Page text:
The trading vessels that set off for the New World, for Asia, and for the West and East Indies from the 16th century onward, brought back a number of goods, without which it’s impossible to imagine the London of today. No morning tea or coffee? No sugar with which to sweeten it? And where would Londoners be without the potato… a London without chip shops is a baleful prospect. But none of the new crops that came into Wapping seemed to catch on quite so quickly as tobacco. victorian caricatureThe first bales are said to have been landed from Virginia in 1586, and the first pipe of the stuff is supposed to have been smoked at the Pied Bull pub in Islington (though presumably somebody must have stopped for a smoke en route from Wapping to north London). Less than 30 years later there were some 7000 tobacconists in London, and despite the attempts of the tobacco-hating James I to tax the stuff out of existence (he described it as “a custome loathesome to the eye, hatefull to the Nose, harmefull to the braine” in his famed 1604 essay A Counterblaste To Tobacco), Londoners couldn’t get enough. Literally. James had his ministers limit the Virginia planters to exports of no more than 100lb of the stuff a year. Just like modern governments, the monarch expressed a loathing of the drug while happily pocketing the excise duty. By the middle of the 1600s the health benefits of the weed were being proclaimed (a brilliant fiction that persisted into the middle of the 20th century), with Spitalfields apothecaries selling tobacco and prescribing it as a protection during the Great Plague that carried off around 100,000 of the estimated 460,000 Londoners in 1665. And despite the miserable failure of tobacco as a medicine, Londoners kept smoking, munching and sniffing the stuff (with chewing tobacco and snuff just as popular as pipe tobacco). Wapping, Whitechapel and Spitalfields tobacconists in the 1700s were identified by the large wooden figure of a black Indian (native American) with a crown and kilt of tobacco leaves. So lucrative was the trade that top artists were employed to produce cards and shop bills, with the young Hogarth turning his brush to tobacco adverts. As the centuries wore on the fashions changed. By the 19th century cigars and, increasingly cigarettes, were gaining popularity in London. The size of the trade is evidenced by the construction of Tobacco Dock at Wapping. And the great quantity of unrefined tobacco now being brought in to the Pool of London from Virginia and elsewhere was matched by the vigorous attempts of gangs such as the River Pirates and Heavy Horsemen  (not to mention many working on the docks) to liberate the stuff. So a bonded warehouse, with tight security needed to be built. The warehouses were part of the massive London Docks, begun on the marshes of Wapping in 1801 by John Rennie and opened four years later. And alongside grew up the East End cigar and cigarette industry. The East End has a plethora of trades that have come and gone. Lace-making, brewing, tanning and a host of other stink industries are now (largely) history, but the tobacco industry is almost forgotten. Maurice Zeegen, writing in 2003 of his own family firm, charted a fascinating and largely forgotten group of East End incomers, who made the business their own. “After the Huguenots [who settled in numbers after the Revocation of the Edict of Nantes, in 1598] and before the East European Jews [who arrived en masse from the late 19th century] the Spitalfields area was settled by significant numbers of poor Jews from, predominantly, Amsterdam. They were known as ‘Chuts’, thought to be a take on the sound of the immigrants’ word for ‘good’ in Dutch.” tobacco dock And while the Huguenots were renowned for their lace-making skills, and the 19th century arrivals would be (to a large degree) employed in the garment trades, the profession pursued by many of these people was cigar-making. Many small workshops and factories were established in Bethnal Green, Whitechapel and Spitalfields, among them was the cigar factory of Zeegen Brothers, situated in Chicksand Street, off Brick Lane. Maurice, great-grandson of one of the founders of the factory, writes of his family business surviving into the 1920s before being absorbed into the Godfrey Phillips cigarette company [itself also founded by a Dutch family], based in Jerome Street, Whitechapel. The 1911 History of the County of Middlesex (the area east of the City wall, in those days, belonging to the now defunct county) suggested that the tobacco industry was still a huge employer in what is now the East End. “The manufacture of tobacco is carried on very largely in East London and Hackney, which contain 76 factories for the production of tobacco, cigars, cigarettes, and snuff. In all London there are about 180 factories in this trade, and in the whole of England, the metropolis included, there are about four hundred and thirty, so that in the number of its tobacco factories East London occupies a conspicuous position.” The number of factories (some major operations such as the Carreras works in Camden, which would eventually relocate to Basildon in Essex, others small workshops with a handful of employees) was remarkable enough. But there were numerous small workshops too, employing pieceworkers to treat the tobacco, roll cigars and produce pipe and plug tobacco. The tobacco industry in the East End was thus very like its natural counterpart, the matchmaking industry, where for every giant Fairfield works (Bryant and May’s factory in Bow’s Fairfield Road, which is now the Bow Quarter, but was once the largest ‘manufactory’ in Europe) there were thousands making phosphorous matches in tiny workshops (even in their own homes), and suffering the horror of ‘phossy jaw’ as a result. The raw tobacco would be ‘liquored’ and ‘stripped’, then the leaf handed over to ‘stovers,’ who first placed it on a steam-pan to separate the fibres, and then on a fire-pan to make it fit for keeping and to improve its smoking quality. The final process was that of ‘cooling,’ where a current of cold air is passed through it to drive off the moisture. The cigars the East Enders made were known, reasonably enough, as ‘British cigars’ in the late 19th and early 20th century, and the quality — if variable — was often surprisingly good. Cuban cigars were the acme of smoking excellence of course, but were expensive. Reports of the time compare the best of the East End cigars as ‘infinitely superior’ to the fake Havanas flooding into the London Docks from Belgium and, by the early 1900s, Mexico. The huge cottage industry began to falter under the attack of cheap imports from the Americas and, in the early 20th century, from the new fashion for Egyptian cigarettes, as cigar smoking declined. Ironically it was the massive popularity of smoking in the 20th century that saw off the small East End firms. Adoption of the drug was driven by the big corporations who could afford to advertise their products and drive cigarettes from a minority pursuit to a habit pursued by most adults. Now it was all about the brand, and the East End cigarette factories died off one by one.     Cigar makers of the East End/east end life/9sep13   pics: the Jerome St factory; Tobacco dock; victorian caricature;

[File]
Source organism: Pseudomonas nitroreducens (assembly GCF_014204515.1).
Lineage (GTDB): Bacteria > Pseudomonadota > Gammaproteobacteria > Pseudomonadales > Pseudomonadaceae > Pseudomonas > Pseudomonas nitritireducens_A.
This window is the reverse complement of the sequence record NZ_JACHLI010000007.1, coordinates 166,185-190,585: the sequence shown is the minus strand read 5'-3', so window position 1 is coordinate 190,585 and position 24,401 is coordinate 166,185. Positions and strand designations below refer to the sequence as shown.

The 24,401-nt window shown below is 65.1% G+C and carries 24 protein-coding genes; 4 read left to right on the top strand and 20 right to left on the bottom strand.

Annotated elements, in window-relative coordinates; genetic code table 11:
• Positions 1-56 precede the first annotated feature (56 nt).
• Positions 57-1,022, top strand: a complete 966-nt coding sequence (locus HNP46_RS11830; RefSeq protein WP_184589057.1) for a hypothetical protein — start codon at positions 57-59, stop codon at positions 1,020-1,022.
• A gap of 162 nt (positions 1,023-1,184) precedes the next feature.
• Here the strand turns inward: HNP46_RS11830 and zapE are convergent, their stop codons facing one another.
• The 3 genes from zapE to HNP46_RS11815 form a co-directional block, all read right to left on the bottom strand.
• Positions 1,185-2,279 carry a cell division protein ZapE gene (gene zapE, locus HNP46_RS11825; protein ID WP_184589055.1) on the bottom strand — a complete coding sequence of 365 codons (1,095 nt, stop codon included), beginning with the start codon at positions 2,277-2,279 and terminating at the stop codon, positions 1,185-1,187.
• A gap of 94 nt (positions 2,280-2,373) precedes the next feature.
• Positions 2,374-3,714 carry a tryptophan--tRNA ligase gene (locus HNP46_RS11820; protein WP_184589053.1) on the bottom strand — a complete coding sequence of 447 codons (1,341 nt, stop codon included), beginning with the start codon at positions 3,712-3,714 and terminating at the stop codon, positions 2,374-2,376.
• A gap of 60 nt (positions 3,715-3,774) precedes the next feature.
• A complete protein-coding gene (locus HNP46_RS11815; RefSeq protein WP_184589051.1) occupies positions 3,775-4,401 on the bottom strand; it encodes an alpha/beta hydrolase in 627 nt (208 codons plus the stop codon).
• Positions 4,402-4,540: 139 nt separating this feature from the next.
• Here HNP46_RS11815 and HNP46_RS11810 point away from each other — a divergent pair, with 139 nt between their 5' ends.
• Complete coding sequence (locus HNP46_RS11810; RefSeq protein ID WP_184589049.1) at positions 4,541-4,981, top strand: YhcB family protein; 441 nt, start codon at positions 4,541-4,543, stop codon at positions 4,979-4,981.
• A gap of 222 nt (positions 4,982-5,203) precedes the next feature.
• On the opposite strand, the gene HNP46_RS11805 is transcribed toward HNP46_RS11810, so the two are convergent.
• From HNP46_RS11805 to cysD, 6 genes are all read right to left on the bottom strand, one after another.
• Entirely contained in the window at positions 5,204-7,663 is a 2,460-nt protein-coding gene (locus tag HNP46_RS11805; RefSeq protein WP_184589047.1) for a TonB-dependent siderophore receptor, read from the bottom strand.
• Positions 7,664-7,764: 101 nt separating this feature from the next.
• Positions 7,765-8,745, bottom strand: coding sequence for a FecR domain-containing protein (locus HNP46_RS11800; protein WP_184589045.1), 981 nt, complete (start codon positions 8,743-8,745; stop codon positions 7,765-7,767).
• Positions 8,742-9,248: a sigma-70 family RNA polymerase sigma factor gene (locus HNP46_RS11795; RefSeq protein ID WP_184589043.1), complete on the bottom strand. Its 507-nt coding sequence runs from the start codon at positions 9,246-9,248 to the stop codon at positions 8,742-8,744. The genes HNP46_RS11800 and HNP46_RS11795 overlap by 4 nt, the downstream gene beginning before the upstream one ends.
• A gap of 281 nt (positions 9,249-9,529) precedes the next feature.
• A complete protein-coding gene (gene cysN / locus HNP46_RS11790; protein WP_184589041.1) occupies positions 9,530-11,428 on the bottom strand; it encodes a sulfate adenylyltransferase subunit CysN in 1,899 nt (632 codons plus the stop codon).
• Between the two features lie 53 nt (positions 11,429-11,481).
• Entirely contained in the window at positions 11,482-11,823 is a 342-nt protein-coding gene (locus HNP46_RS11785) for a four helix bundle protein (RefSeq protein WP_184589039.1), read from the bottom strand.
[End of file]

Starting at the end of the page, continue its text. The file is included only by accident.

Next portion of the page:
From gas to electricity in the East End of London